By Martha Merson and Scott Pattison
Protected lands such as wildlife sanctuaries, botanic gardens, and state and national parks are popular destinations for school groups. Prior to a field trip, educators may do preparatory assignments with students, recruit parents as chaperones, and host a ranger for a classroom visit. Inviting families to take part in park visits is a particularly promising strategy for connecting with caregivers who feel ill-at-ease in school buildings (e.g., see CommonSense.org on 8 Ways to Build Stronger Relationships with Latinx Families). Interactions in outdoor settings sidestep the formality of school-based meetings. To maximize the potential for family learning, we wanted a convenient, context- and place-appropriate way for educators and park rangers to open conversations about individuals’ and families’ interests.
During the National Science Foundation–funded iSWOOP project (Interpreters and Scientists Working on Our Parks, iswoopparks.com), teams of researchers developed and piloted two activity-based interview instruments for eliciting the interests that visitors bring to park experiences (Figure 1).
We tested the activities and interview questions at parks and nature centers with English- and Spanish-speaking families, and found that the activities and accompanying questions were successful in eliciting visitors’ interests (Figure 2). Interests play a role in shaping what families do, how they engage, and what they take away from their experiences (Figure 3). Research on teaching and learning—both inside and outside of school—has demonstrated that interest is a central component of lifelong learning, motivating individuals to attend to experiences in the moment and seek out new learning experiences as their interests grow. For more information, see this resource by the Center for Advancing Informal Science Education.
In our experience, soliciting input on how the park can better address family visitors’ interests signaled a serious desire to welcome them. A language consultant observed, “You care about me and my family. I felt connected. … Helping people get information and education—that leads to success in the family—more knowledge and more power.” While listening to adults and children, instrument testers matched families with learning opportunities in the parks that fit their interests (e.g., music, cooking, crafts, or yoga; Figure 4), which were less well-known than standard tours or self-guided experiences. Understanding visitor interests is key to maximizing and furthering the STEM learning that school-initiated field trips spark.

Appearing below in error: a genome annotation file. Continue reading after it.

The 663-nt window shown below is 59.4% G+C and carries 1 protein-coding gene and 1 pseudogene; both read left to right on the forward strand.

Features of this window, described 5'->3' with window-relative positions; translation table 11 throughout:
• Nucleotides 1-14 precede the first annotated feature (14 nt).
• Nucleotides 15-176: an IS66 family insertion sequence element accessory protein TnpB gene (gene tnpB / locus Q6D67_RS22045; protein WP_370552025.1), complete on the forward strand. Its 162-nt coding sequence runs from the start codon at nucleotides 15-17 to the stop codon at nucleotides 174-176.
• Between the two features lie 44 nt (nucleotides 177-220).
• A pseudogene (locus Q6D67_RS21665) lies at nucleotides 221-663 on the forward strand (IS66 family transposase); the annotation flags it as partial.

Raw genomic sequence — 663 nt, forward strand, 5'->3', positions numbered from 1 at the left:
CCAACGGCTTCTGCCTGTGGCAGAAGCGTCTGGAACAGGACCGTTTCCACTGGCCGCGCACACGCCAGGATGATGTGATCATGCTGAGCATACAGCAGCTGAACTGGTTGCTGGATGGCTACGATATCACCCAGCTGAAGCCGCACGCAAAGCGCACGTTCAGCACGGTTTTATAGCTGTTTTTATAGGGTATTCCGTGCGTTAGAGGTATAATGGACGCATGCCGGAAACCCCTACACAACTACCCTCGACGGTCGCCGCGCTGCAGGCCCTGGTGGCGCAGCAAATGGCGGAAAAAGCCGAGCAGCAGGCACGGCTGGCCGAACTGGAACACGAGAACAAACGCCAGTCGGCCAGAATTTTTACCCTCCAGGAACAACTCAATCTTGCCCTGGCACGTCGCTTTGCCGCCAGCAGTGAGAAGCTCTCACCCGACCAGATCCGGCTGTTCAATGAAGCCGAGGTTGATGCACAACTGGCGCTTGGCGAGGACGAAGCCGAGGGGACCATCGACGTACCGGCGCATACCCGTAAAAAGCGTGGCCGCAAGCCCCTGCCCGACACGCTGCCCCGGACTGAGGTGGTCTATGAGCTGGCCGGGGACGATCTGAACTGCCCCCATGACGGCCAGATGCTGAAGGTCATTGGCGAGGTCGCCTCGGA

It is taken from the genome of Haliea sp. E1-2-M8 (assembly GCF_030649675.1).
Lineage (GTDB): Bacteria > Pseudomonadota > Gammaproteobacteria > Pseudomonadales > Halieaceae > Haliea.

For those who organize and deliver park visits for youth or multigenerational groups, the tools and protocols are available on http://www.iswoopparks.com/about/reports/. The bilingual instrument and protocol
We invite formal and informal educators to adapt the tool to their own goals and welcome partnerships with those who want to experiment with the instrument.
The project—jointly led by researchers at TERC in Cambridge, Massachusetts, and Winston-Salem State University—is made possible with support from the National Science Foundation DRL-1514776. Any opinions, findings, and conclusions or recommendations expressed in this material are those of the authors and do not necessarily reflect the views of the National Science Foundation.
We are grateful to data collectors and many park staff who have assisted and supported our work and to countless advisors who have contributed expertise and guidance. For their advice on culture, language, and design, we especially thank our TERC colleagues Sarah Hill, Nuria Jaumot-Pascual, Valerie Martin, Audrey Martinez-Gudapakkam, Sabrina de los Santos, Smirla Ramos-Montañez, and Tracey Wright. Opening photo credit: R. Torres Castillo.
Martha Merson (email@example.com) is a project director at TERC. Scott Pattison (firstname.lastname@example.org) is a research scientist at TERC.